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Suprintendent and Remembrancer of Legal Affairs Vs. P. Sen and anr. - Court Judgment

LegalCrystal Citation
SubjectCriminal
CourtKolkata
Decided On
Judge
Reported in1950CriLJ144
AppellantSuprintendent and Remembrancer of Legal Affairs
RespondentP. Sen and anr.
Excerpt:
- .....it and the moving part and shall also prevent contact of any person of his clothing with the moving machinery:provided that any automatic or other safety device for the protection of workers from dangerous parts of machinery which ia not proparly effective or ia not well and properly constructed or is not maintained in efficient working order, shall not be deemed to be securely fenced or adequately safeguarded within the meaning of this rule.11. it will be seen that this rule requires every moving part of maohinery to be securely and adequately fenced, and the necessity for fencing is only dispensed with if such a moving part is in such a position or of such construction as to be safe to every person employed or working on the premises, as it would be if it were securely fenced......
Judgment:

Harries, C. J.

1. This is an appeal on behalf of the Provincial Government from an order made by a learned Magistrate of the first class, Howrah, acquitting the respondents upon a charge Under Section 60(a)(iii), Factories Act.

2. Respondent 1. P. Sen, wa3 the occupier and respondent 2, A. T, Sen, was the manager of a registered factory (regigfcered No. 316) styled Sen & Co., situated at No. 3 Kuchil Sarkar Lane, Howrah. On 16th September 1947, Sri S. K, Sinha, Inspector of Factories, inspected this factory and found moving parts of the machinery not securely fenced or guarded as required by Section 24(i)(c), Factories Act, read with n, 24(1), Bengal Factories Rules. In particular the back and change gears of lathes, toothed gears of the boring mills, oblique belts driving the blowers, and Emery wheel were not securely fenced.

3. On 9th February 1948, the Inspector, Sri S. E. Sinha, himself filed a complaint in the Court of the District Magistrate, Howrah, against both respondents Under Section 60(a)(iii) read with Section 32 (a) and Section 24 (1)(c), Factories Act (Act XXV [25] of 1934), complaining of the contraventions of the provisions of the Factories Act and the Rules framed thereunder. The respondents were summoned to appear and were in due course tried by a learned Magistrate.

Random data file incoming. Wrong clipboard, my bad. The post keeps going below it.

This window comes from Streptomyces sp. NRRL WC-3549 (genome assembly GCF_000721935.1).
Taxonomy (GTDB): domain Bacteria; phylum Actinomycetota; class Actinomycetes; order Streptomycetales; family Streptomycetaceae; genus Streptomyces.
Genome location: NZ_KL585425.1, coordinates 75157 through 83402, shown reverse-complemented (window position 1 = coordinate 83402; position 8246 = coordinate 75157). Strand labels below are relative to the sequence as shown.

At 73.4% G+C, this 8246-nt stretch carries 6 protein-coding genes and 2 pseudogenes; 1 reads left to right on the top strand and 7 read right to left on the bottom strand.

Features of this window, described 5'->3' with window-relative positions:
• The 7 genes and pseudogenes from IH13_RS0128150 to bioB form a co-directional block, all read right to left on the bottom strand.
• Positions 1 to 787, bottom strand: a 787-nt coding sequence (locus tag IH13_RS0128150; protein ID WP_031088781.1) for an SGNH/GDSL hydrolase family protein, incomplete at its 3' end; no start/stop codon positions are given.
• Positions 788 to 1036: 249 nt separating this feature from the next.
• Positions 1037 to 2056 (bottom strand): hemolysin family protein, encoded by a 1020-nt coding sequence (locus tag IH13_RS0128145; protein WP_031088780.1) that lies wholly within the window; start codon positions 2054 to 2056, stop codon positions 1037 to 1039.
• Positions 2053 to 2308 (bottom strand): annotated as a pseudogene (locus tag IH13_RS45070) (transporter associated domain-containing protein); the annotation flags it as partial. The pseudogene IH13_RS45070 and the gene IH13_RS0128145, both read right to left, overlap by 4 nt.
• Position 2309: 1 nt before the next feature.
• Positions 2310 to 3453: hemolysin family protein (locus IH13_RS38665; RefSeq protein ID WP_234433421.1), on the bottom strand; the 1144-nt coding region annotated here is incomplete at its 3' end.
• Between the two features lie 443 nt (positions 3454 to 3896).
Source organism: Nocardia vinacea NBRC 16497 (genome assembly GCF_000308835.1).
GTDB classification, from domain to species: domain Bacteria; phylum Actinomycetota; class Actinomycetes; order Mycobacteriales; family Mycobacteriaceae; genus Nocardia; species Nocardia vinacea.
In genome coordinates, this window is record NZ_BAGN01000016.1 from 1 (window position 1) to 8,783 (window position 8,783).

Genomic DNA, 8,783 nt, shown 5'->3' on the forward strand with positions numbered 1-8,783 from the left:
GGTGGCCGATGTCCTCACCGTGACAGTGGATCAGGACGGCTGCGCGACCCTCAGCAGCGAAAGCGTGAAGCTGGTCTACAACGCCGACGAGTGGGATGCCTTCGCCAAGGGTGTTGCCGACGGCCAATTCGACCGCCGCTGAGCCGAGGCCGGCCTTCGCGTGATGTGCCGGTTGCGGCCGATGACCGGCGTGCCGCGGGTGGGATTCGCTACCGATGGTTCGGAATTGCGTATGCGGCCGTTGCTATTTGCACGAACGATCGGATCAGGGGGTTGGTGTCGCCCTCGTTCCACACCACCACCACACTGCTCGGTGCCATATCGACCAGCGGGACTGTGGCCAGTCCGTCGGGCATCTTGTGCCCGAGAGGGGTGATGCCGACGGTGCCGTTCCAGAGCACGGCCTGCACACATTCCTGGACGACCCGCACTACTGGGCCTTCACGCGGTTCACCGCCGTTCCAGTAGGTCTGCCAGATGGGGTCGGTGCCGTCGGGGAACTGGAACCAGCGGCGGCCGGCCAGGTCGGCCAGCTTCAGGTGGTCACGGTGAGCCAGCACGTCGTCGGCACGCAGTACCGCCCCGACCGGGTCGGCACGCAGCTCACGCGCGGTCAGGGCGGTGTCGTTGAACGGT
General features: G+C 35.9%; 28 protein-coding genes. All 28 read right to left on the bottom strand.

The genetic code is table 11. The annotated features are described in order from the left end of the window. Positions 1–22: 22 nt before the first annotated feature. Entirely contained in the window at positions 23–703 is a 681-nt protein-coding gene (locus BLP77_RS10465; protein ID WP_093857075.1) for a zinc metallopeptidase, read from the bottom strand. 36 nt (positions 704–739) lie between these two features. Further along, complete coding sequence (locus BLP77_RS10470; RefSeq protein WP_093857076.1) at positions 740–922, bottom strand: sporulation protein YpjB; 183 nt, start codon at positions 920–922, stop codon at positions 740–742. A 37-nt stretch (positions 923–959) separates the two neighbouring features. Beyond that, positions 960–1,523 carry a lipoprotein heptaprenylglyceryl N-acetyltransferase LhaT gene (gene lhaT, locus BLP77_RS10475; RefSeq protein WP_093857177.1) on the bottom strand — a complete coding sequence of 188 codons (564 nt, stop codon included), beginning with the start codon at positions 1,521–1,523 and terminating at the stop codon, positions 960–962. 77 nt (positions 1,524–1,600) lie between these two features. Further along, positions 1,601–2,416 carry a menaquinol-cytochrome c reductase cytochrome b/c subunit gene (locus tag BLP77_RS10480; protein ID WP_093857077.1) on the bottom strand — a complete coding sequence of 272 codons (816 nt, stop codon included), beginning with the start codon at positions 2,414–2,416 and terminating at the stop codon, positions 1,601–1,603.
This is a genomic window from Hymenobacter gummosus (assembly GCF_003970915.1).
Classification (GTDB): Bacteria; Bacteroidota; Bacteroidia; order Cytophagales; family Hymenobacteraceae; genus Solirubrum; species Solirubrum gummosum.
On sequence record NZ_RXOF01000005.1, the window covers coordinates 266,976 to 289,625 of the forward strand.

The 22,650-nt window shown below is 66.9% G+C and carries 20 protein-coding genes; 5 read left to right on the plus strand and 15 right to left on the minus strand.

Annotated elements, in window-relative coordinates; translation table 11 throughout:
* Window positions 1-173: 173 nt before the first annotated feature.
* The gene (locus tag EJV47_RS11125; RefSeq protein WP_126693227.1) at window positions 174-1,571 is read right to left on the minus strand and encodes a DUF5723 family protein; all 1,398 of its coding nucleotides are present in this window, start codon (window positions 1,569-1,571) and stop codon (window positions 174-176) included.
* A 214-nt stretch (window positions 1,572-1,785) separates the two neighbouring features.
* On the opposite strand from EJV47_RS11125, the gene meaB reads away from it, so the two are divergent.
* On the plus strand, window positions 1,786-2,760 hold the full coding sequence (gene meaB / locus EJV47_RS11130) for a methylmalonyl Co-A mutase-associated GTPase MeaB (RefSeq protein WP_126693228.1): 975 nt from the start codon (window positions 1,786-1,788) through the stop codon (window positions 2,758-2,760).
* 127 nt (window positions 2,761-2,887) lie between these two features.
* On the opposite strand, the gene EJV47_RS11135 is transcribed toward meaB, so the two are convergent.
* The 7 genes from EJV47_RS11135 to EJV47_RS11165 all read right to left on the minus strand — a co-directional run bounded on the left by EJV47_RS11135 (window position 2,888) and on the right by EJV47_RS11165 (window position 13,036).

4. At the trial the prosecution examined three witnesses the main witness being the Inspector, Sri S. E. Sinha, He gave an account of his inspection of the factory and stated that certain machinery, details of which I have already given, were not securely fenced and were dangerous, He pointed out that by reason of the absence of fencing of this machinery the clothing of workmen might be caught up in the machinery which might result in very serious consequences. He stated that he had reported the matter to his superior, the chief Inspector, who had sanctioned a prosecution in this case.

5. The evidence of Sri S. E. Sinha was corroborated by the evidence of Sri Be joy Kumar Dutta who was the second seniormosfc Inspector of Factories in West Bengal posted at headquarters. He also examined this factory on 20th December 1916, and on that occasion he discovered that the moving parts of the machinery which I have mentioned, were not properly fenced. Hi3 evidence ia important as tending to corroborate the evidence of the Inspector, Sri 8. K. Sinha. The only other witness was Sri Nabakumar Mandal, who was a clerk dealing with prosecutions relating to factories. His evidence is not important, as he states that after the Chief Inspector of Factories had sanctioned this prosecution he drafted the complaint and placed it before the Inspector concerned, who later, as I have said, filed it.